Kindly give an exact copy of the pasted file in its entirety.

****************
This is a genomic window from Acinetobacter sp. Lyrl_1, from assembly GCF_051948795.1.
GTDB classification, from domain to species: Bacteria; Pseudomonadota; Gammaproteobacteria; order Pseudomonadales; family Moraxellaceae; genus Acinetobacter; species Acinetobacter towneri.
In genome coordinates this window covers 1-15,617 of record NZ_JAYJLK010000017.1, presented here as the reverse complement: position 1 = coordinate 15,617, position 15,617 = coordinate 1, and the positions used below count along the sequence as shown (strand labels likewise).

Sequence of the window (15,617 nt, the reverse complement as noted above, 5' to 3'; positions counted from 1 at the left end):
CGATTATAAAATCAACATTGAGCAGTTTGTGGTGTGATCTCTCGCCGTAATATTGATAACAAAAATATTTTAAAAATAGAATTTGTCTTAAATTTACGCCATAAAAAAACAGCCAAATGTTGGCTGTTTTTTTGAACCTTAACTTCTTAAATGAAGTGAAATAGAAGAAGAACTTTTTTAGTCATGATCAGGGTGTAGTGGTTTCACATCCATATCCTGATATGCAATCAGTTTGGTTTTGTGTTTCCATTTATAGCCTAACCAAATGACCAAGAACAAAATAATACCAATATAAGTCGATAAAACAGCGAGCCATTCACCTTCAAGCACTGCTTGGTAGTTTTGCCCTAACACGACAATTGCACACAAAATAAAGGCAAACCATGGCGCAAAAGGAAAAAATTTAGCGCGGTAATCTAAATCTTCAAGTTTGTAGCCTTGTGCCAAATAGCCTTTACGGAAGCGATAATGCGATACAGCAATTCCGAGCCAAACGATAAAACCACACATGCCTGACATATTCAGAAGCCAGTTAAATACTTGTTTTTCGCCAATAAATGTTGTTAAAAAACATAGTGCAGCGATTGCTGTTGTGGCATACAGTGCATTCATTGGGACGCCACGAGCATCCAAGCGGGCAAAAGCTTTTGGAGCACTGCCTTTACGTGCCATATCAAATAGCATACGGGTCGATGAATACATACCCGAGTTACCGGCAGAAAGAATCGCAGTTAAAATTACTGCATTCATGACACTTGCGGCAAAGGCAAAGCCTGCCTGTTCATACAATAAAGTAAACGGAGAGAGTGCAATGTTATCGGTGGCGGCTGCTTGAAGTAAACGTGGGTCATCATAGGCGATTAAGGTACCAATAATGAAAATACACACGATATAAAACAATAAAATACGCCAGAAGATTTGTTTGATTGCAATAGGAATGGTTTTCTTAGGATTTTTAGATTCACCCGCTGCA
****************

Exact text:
This is a genomic window from Acinetobacter sp. Lyrl_1, from assembly GCF_051948795.1.
GTDB classification, from domain to species: Bacteria; Pseudomonadota; Gammaproteobacteria; order Pseudomonadales; family Moraxellaceae; genus Acinetobacter; species Acinetobacter towneri.
In genome coordinates this window covers 1-15,617 of record NZ_JAYJLK010000017.1, presented here as the reverse complement: position 1 = coordinate 15,617, position 15,617 = coordinate 1, and the positions used below count along the sequence as shown (strand labels likewise).

Sequence of the window (15,617 nt, the reverse complement as noted above, 5' to 3'; positions counted from 1 at the left end):
CGATTATAAAATCAACATTGAGCAGTTTGTGGTGTGATCTCTCGCCGTAATATTGATAACAAAAATATTTTAAAAATAGAATTTGTCTTAAATTTACGCCATAAAAAAACAGCCAAATGTTGGCTGTTTTTTTGAACCTTAACTTCTTAAATGAAGTGAAATAGAAGAAGAACTTTTTTAGTCATGATCAGGGTGTAGTGGTTTCACATCCATATCCTGATATGCAATCAGTTTGGTTTTGTGTTTCCATTTATAGCCTAACCAAATGACCAAGAACAAAATAATACCAATATAAGTCGATAAAACAGCGAGCCATTCACCTTCAAGCACTGCTTGGTAGTTTTGCCCTAACACGACAATTGCACACAAAATAAAGGCAAACCATGGCGCAAAAGGAAAAAATTTAGCGCGGTAATCTAAATCTTCAAGTTTGTAGCCTTGTGCCAAATAGCCTTTACGGAAGCGATAATGCGATACAGCAATTCCGAGCCAAACGATAAAACCACACATGCCTGACATATTCAGAAGCCAGTTAAATACTTGTTTTTCGCCAATAAATGTTGTTAAAAAACATAGTGCAGCGATTGCTGTTGTGGCATACAGTGCATTCATTGGGACGCCACGAGCATCCAAGCGGGCAAAAGCTTTTGGAGCACTGCCTTTACGTGCCATATCAAATAGCATACGGGTCGATGAATACATACCCGAGTTACCGGCAGAAAGAATCGCAGTTAAAATTACTGCATTCATGACACTTGCGGCAAAGGCAAAGCCTGCCTGTTCATACAATAAAGTAAACGGAGAGAGTGCAATGTTATCGGTGGCGGCTGCTTGAAGTAAACGTGGGTCATCATAGGCGATTAAGGTACCAATAATGAAAATACACACGATATAAAACAATAAAATACGCCAGAAGATTTGTTTGATTGCAATAGGAATGGTTTTCTTAGGATTTTTAGATTCACCCGCTGCA